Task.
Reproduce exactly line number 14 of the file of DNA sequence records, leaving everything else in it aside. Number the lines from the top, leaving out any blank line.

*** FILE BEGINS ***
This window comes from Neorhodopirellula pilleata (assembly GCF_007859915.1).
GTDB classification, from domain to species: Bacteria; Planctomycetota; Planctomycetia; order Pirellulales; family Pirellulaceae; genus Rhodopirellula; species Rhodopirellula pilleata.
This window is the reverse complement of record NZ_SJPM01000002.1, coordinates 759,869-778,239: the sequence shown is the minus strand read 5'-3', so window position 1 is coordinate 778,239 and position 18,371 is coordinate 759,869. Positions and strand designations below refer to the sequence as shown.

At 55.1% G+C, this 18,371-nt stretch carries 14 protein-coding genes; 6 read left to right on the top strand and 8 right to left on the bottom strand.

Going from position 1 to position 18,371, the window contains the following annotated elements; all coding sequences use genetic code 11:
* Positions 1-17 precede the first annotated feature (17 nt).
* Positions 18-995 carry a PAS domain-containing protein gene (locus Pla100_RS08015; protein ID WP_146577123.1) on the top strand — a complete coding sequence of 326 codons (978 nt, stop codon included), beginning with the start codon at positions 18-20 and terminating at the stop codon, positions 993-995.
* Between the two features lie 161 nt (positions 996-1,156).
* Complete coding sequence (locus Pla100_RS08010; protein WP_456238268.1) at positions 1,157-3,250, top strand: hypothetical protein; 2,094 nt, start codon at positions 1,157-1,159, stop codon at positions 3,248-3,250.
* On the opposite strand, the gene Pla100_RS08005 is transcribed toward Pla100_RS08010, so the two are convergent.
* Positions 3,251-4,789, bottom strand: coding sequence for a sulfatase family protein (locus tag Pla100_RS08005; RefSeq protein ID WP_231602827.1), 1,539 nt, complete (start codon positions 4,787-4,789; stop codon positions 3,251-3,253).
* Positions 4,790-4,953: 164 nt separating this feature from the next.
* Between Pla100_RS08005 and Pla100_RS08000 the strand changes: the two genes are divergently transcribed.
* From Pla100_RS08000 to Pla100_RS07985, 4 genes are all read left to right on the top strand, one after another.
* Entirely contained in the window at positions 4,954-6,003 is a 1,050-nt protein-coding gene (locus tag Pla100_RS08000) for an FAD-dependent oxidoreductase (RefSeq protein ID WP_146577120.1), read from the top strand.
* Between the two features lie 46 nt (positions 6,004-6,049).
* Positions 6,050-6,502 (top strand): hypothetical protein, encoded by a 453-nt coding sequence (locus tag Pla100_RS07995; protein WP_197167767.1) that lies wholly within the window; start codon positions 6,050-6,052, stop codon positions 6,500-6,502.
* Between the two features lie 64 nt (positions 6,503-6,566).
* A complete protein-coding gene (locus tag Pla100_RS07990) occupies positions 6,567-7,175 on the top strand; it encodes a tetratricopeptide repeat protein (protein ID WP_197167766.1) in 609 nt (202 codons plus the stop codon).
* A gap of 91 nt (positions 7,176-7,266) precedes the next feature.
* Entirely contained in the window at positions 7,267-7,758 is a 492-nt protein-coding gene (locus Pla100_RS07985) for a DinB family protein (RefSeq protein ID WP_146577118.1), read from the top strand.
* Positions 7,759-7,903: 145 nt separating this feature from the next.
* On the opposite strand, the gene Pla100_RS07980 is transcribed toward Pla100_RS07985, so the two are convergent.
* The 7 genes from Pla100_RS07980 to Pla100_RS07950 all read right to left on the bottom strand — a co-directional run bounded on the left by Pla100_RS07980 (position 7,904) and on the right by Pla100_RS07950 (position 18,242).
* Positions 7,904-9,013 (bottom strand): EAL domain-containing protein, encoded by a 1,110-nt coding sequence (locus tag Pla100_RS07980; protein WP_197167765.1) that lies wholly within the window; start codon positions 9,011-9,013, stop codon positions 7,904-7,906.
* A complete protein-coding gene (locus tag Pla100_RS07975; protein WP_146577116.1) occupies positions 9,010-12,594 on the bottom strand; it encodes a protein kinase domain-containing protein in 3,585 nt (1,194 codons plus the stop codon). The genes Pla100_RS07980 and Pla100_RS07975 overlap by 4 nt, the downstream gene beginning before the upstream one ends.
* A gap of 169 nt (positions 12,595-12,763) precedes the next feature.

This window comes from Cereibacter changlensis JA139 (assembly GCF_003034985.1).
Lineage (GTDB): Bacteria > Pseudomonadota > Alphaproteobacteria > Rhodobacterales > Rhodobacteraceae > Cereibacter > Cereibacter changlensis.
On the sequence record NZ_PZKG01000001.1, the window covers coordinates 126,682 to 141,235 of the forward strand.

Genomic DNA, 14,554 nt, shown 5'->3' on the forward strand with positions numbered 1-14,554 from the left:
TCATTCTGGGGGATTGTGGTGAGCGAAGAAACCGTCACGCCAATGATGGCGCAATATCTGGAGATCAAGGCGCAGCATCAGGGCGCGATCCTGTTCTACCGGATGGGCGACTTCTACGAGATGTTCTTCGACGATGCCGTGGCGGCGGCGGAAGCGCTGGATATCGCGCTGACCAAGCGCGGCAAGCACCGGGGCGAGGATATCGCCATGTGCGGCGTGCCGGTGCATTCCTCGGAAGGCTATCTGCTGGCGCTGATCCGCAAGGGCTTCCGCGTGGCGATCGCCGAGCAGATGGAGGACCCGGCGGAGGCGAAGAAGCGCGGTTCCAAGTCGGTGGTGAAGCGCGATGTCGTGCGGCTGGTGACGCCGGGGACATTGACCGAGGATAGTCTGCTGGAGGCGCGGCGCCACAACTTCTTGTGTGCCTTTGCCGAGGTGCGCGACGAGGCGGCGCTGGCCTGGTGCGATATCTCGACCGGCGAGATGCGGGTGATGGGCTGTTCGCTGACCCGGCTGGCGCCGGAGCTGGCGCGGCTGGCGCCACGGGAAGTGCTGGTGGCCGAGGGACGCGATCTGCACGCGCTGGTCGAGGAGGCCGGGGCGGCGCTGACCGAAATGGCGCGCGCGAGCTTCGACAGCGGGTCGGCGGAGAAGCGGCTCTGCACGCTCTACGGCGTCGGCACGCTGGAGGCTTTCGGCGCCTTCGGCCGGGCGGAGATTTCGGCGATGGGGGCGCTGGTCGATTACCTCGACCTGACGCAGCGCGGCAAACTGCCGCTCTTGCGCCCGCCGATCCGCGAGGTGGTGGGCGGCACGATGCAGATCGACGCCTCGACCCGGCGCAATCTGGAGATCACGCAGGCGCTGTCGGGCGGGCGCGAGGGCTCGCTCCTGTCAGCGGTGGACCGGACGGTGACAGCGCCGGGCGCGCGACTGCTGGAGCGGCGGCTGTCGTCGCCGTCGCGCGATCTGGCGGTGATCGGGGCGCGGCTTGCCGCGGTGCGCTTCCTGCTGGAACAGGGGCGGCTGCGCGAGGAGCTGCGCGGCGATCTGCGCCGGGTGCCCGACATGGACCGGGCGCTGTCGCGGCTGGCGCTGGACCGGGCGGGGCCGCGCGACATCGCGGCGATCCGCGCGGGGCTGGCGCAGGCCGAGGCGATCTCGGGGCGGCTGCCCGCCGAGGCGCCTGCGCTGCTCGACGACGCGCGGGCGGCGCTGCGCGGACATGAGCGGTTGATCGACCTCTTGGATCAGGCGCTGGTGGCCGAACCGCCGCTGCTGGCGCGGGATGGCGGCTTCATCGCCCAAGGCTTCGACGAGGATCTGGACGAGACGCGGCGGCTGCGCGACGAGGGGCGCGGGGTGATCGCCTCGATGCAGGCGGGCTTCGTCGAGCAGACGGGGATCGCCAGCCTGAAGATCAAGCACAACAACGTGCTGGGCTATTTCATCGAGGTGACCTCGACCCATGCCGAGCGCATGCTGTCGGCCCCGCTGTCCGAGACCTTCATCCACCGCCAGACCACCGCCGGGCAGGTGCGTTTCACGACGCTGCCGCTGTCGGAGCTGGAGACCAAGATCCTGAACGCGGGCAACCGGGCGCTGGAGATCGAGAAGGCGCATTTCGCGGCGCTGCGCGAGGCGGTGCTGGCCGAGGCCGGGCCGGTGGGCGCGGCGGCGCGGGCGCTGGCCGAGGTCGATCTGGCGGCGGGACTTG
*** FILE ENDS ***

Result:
* From Pla100_RS08000 to Pla100_RS07985, 4 genes are all read left to right on the top strand, one after another.